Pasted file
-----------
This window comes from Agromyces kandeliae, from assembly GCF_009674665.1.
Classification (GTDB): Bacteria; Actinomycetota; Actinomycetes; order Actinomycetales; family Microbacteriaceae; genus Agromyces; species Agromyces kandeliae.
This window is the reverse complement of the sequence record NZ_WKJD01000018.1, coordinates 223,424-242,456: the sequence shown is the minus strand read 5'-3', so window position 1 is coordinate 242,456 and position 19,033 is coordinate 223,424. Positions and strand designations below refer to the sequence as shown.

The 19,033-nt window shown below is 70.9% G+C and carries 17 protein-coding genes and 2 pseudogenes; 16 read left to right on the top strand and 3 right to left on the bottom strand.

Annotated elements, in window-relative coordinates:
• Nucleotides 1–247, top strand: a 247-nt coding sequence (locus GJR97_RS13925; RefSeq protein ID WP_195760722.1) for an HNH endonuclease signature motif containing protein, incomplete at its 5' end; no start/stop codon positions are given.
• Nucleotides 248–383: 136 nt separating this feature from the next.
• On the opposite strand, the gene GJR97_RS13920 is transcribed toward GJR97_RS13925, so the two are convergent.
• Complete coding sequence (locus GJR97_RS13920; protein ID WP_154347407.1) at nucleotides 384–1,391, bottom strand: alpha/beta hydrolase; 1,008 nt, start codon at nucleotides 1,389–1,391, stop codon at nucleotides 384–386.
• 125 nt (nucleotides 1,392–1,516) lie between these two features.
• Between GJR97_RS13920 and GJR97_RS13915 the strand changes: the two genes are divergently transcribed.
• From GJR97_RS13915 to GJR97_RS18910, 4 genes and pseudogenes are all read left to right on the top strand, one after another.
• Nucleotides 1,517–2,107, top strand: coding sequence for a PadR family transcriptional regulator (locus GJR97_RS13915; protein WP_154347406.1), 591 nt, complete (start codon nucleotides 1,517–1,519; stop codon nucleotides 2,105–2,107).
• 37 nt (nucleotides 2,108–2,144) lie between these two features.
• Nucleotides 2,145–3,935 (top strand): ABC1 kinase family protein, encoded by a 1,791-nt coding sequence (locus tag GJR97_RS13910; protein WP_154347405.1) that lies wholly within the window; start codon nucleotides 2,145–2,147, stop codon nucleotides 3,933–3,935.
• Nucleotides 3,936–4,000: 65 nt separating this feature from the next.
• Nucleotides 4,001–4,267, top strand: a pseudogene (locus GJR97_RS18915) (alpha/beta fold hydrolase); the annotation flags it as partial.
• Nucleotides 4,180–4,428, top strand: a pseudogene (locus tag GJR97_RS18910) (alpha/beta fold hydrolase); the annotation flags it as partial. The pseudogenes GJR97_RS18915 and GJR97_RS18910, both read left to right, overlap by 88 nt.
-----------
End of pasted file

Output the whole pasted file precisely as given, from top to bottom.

This window comes from Agromyces kandeliae, from assembly GCF_009674665.1.
Classification (GTDB): Bacteria; Actinomycetota; Actinomycetes; order Actinomycetales; family Microbacteriaceae; genus Agromyces; species Agromyces kandeliae.
This window is the reverse complement of the sequence record NZ_WKJD01000018.1, coordinates 223,424-242,456: the sequence shown is the minus strand read 5'-3', so window position 1 is coordinate 242,456 and position 19,033 is coordinate 223,424. Positions and strand designations below refer to the sequence as shown.

The 19,033-nt window shown below is 70.9% G+C and carries 17 protein-coding genes and 2 pseudogenes; 16 read left to right on the top strand and 3 right to left on the bottom strand.

Annotated elements, in window-relative coordinates:
• Nucleotides 1–247, top strand: a 247-nt coding sequence (locus GJR97_RS13925; RefSeq protein ID WP_195760722.1) for an HNH endonuclease signature motif containing protein, incomplete at its 5' end; no start/stop codon positions are given.
• Nucleotides 248–383: 136 nt separating this feature from the next.
• On the opposite strand, the gene GJR97_RS13920 is transcribed toward GJR97_RS13925, so the two are convergent.
• Complete coding sequence (locus GJR97_RS13920; protein ID WP_154347407.1) at nucleotides 384–1,391, bottom strand: alpha/beta hydrolase; 1,008 nt, start codon at nucleotides 1,389–1,391, stop codon at nucleotides 384–386.
• 125 nt (nucleotides 1,392–1,516) lie between these two features.
• Between GJR97_RS13920 and GJR97_RS13915 the strand changes: the two genes are divergently transcribed.
• From GJR97_RS13915 to GJR97_RS18910, 4 genes and pseudogenes are all read left to right on the top strand, one after another.
• Nucleotides 1,517–2,107, top strand: coding sequence for a PadR family transcriptional regulator (locus GJR97_RS13915; protein WP_154347406.1), 591 nt, complete (start codon nucleotides 1,517–1,519; stop codon nucleotides 2,105–2,107).
• 37 nt (nucleotides 2,108–2,144) lie between these two features.
• Nucleotides 2,145–3,935 (top strand): ABC1 kinase family protein, encoded by a 1,791-nt coding sequence (locus tag GJR97_RS13910; protein WP_154347405.1) that lies wholly within the window; start codon nucleotides 2,145–2,147, stop codon nucleotides 3,933–3,935.
• Nucleotides 3,936–4,000: 65 nt separating this feature from the next.
• Nucleotides 4,001–4,267, top strand: a pseudogene (locus GJR97_RS18915) (alpha/beta fold hydrolase); the annotation flags it as partial.
• Nucleotides 4,180–4,428, top strand: a pseudogene (locus tag GJR97_RS18910) (alpha/beta fold hydrolase); the annotation flags it as partial. The pseudogenes GJR97_RS18915 and GJR97_RS18910, both read left to right, overlap by 88 nt.